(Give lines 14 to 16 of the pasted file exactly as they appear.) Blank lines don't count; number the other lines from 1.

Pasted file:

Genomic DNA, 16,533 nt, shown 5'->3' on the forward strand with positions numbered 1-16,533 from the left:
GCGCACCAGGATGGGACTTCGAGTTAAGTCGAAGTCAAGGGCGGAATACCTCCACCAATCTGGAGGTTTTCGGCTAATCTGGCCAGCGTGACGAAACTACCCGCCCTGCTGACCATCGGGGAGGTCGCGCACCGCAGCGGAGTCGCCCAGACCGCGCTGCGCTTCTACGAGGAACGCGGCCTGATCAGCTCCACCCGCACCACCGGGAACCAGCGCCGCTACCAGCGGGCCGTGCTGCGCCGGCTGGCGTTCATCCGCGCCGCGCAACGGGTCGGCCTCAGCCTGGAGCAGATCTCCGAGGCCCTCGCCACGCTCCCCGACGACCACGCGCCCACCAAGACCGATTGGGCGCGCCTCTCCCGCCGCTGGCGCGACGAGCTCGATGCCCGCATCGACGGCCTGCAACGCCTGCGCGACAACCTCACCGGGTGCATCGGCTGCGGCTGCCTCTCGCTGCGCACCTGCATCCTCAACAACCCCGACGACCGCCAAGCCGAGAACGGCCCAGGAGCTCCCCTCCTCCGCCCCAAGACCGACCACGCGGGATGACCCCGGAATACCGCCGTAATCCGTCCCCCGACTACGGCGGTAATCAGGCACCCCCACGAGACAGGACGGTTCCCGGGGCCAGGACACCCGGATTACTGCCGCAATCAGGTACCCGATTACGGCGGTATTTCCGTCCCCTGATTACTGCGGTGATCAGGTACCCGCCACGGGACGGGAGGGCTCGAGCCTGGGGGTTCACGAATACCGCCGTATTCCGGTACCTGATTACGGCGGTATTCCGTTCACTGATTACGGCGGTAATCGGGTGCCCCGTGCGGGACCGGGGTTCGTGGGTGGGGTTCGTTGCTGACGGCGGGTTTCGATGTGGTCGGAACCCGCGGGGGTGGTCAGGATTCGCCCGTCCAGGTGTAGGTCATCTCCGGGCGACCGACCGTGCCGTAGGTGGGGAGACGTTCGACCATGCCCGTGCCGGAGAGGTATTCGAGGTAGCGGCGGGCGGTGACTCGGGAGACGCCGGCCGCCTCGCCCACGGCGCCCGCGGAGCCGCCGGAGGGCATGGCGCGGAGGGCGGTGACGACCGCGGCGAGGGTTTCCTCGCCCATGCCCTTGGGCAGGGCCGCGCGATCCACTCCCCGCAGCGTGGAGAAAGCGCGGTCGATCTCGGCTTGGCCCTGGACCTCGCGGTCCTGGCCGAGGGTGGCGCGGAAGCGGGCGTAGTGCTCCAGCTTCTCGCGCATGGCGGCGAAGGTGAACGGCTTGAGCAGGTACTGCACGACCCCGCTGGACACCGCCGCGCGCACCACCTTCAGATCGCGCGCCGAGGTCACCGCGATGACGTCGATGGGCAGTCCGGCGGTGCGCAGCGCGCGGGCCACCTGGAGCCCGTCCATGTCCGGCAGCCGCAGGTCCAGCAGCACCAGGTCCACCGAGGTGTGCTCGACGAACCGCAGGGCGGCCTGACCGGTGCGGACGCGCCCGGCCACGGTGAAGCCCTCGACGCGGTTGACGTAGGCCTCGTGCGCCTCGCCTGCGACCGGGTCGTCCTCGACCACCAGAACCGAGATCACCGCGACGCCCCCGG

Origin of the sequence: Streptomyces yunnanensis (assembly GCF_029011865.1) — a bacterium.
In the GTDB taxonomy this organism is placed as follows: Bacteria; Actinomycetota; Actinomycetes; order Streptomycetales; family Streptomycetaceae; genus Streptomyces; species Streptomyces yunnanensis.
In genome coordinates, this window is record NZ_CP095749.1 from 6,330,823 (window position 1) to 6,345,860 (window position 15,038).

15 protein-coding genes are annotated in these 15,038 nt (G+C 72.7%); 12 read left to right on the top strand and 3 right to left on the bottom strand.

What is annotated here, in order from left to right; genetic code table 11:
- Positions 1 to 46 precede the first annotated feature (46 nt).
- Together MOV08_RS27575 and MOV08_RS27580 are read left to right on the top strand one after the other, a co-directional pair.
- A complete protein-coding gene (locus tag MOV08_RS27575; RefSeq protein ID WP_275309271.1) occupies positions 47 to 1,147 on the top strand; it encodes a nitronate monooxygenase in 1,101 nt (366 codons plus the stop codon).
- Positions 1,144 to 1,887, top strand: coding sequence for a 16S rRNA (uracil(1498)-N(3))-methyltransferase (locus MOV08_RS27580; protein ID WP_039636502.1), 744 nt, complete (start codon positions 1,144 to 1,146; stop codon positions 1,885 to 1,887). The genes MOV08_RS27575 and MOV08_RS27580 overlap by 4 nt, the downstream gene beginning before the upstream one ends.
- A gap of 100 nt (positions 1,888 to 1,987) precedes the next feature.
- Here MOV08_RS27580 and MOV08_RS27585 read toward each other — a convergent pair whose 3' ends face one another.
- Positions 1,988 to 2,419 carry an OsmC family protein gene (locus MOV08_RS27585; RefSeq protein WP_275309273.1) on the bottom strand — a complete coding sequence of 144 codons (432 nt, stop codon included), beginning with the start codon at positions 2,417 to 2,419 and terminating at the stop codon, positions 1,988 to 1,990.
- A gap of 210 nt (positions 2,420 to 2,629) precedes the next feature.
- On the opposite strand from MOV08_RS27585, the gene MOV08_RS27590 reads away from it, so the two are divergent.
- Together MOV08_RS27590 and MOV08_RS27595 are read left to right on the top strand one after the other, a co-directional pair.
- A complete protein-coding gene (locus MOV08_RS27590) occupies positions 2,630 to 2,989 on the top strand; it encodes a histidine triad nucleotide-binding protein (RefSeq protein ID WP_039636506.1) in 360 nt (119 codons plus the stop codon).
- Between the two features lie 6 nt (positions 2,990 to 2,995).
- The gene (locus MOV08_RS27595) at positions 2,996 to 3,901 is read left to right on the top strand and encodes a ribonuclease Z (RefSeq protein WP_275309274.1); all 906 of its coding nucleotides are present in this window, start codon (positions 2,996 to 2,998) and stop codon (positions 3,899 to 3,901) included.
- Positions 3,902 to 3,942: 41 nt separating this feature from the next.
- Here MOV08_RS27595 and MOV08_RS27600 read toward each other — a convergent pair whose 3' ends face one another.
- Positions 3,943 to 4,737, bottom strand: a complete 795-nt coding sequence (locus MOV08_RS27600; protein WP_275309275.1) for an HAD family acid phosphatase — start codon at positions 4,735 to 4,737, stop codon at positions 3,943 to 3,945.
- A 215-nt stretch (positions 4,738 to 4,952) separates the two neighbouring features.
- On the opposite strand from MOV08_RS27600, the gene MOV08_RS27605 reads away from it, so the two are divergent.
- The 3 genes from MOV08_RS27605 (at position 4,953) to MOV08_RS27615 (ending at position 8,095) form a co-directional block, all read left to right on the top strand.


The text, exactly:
- Positions 1,988 to 2,419 carry an OsmC family protein gene (locus MOV08_RS27585; RefSeq protein WP_275309273.1) on the bottom strand — a complete coding sequence of 144 codons (432 nt, stop codon included), beginning with the start codon at positions 2,417 to 2,419 and terminating at the stop codon, positions 1,988 to 1,990.
- A gap of 210 nt (positions 2,420 to 2,629) precedes the next feature.
- On the opposite strand from MOV08_RS27585, the gene MOV08_RS27590 reads away from it, so the two are divergent.